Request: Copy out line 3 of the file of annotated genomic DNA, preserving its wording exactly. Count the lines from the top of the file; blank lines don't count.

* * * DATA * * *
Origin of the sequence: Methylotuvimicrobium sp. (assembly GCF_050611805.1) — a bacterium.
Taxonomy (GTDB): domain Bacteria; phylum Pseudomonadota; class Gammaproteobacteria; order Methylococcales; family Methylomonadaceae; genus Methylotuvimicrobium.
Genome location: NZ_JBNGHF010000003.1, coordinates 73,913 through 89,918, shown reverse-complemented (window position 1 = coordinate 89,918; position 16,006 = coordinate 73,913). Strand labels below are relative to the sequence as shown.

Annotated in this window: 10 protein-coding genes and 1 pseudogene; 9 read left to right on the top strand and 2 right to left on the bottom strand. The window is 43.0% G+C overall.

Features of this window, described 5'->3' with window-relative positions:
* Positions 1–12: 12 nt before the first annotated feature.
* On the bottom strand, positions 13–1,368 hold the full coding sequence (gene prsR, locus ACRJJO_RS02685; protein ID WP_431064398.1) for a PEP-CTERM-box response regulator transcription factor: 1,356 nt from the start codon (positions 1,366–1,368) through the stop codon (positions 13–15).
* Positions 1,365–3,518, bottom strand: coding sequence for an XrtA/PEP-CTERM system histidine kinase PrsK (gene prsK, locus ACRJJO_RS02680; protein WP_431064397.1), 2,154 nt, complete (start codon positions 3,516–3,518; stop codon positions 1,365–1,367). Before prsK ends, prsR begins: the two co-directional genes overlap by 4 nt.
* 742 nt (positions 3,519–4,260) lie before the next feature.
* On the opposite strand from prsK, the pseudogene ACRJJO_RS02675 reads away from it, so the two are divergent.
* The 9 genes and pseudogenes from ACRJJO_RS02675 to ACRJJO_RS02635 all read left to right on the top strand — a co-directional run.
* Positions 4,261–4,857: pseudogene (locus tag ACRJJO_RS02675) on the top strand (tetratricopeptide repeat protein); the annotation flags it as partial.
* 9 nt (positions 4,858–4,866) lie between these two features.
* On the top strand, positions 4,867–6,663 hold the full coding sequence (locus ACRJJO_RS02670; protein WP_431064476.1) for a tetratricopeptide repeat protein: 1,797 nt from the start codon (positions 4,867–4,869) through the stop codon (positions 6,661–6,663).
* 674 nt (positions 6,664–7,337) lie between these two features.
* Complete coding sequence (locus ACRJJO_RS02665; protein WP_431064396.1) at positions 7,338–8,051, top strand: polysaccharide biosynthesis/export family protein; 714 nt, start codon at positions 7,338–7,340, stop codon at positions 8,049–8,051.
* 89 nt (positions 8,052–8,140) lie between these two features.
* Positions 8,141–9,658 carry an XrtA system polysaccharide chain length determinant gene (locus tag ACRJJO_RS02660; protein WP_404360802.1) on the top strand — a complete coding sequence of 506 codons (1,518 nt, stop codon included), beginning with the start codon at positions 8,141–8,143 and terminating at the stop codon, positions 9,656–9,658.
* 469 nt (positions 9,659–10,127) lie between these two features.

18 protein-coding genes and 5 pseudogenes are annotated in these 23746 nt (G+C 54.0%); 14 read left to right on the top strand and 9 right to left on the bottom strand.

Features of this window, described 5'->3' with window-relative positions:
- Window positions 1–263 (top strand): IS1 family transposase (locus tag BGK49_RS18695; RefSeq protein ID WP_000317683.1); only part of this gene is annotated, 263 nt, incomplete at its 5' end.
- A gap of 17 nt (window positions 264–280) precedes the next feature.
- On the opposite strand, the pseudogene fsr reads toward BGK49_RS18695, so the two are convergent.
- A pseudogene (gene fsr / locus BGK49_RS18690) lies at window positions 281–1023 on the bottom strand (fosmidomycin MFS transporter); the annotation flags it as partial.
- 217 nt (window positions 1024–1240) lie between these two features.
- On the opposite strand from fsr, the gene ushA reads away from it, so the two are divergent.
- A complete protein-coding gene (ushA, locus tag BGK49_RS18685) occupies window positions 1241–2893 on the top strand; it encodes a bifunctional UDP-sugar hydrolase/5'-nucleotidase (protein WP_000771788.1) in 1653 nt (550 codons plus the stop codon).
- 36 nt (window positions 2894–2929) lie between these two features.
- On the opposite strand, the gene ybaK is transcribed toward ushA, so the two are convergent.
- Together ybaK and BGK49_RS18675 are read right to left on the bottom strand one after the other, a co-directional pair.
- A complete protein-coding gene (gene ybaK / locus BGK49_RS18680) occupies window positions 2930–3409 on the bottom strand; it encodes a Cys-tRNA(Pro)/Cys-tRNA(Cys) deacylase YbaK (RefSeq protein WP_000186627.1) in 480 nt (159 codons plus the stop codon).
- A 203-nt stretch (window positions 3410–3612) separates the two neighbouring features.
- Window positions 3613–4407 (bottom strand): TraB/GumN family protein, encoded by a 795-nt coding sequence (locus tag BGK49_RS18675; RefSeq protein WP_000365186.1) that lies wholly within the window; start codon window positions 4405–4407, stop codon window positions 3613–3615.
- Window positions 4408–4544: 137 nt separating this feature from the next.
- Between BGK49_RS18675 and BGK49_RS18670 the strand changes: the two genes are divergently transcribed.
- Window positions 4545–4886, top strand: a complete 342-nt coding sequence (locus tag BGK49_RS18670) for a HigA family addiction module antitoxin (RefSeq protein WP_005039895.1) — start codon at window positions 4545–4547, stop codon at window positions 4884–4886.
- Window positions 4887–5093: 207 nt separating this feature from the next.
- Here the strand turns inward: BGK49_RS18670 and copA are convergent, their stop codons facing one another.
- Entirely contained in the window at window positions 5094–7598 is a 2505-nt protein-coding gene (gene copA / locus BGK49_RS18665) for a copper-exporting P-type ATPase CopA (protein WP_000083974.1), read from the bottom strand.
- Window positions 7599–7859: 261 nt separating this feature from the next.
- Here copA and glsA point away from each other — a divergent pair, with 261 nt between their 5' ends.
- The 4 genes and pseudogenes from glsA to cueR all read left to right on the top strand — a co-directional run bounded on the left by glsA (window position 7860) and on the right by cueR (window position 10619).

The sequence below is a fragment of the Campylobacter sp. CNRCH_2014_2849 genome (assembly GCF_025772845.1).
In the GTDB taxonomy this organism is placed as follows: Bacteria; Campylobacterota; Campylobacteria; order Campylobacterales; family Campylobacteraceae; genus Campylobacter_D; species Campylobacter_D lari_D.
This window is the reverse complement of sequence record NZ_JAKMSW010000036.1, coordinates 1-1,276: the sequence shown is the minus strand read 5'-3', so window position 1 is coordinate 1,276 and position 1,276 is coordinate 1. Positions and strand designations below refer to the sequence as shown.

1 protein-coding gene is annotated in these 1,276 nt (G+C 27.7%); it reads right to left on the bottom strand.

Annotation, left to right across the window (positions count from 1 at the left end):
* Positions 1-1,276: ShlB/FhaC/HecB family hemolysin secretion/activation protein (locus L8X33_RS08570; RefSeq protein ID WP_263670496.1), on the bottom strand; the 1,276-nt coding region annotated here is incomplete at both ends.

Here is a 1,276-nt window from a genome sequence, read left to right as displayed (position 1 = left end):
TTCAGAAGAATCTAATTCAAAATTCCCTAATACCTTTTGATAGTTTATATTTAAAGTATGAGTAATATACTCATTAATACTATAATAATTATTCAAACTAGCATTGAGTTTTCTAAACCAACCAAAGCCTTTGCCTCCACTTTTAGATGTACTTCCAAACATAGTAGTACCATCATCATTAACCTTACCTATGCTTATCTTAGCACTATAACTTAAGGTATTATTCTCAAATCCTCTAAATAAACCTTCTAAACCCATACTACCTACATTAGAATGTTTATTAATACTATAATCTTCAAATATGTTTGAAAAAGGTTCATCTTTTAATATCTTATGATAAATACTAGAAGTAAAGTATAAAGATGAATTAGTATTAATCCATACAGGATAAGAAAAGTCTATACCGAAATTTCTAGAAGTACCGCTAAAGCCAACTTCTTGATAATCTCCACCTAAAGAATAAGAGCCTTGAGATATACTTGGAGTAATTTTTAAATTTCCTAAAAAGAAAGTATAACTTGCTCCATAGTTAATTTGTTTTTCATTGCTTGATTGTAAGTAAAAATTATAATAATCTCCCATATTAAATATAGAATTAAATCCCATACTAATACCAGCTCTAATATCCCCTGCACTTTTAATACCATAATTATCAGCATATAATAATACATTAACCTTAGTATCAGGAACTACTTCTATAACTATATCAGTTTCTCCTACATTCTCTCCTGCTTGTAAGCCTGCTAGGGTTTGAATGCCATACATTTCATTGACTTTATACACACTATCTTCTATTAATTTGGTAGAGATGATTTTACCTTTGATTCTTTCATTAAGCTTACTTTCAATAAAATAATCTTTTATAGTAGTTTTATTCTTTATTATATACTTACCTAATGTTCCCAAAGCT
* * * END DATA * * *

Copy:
Genome location: NZ_JBNGHF010000003.1, coordinates 73,913 through 89,918, shown reverse-complemented (window position 1 = coordinate 89,918; position 16,006 = coordinate 73,913). Strand labels below are relative to the sequence as shown.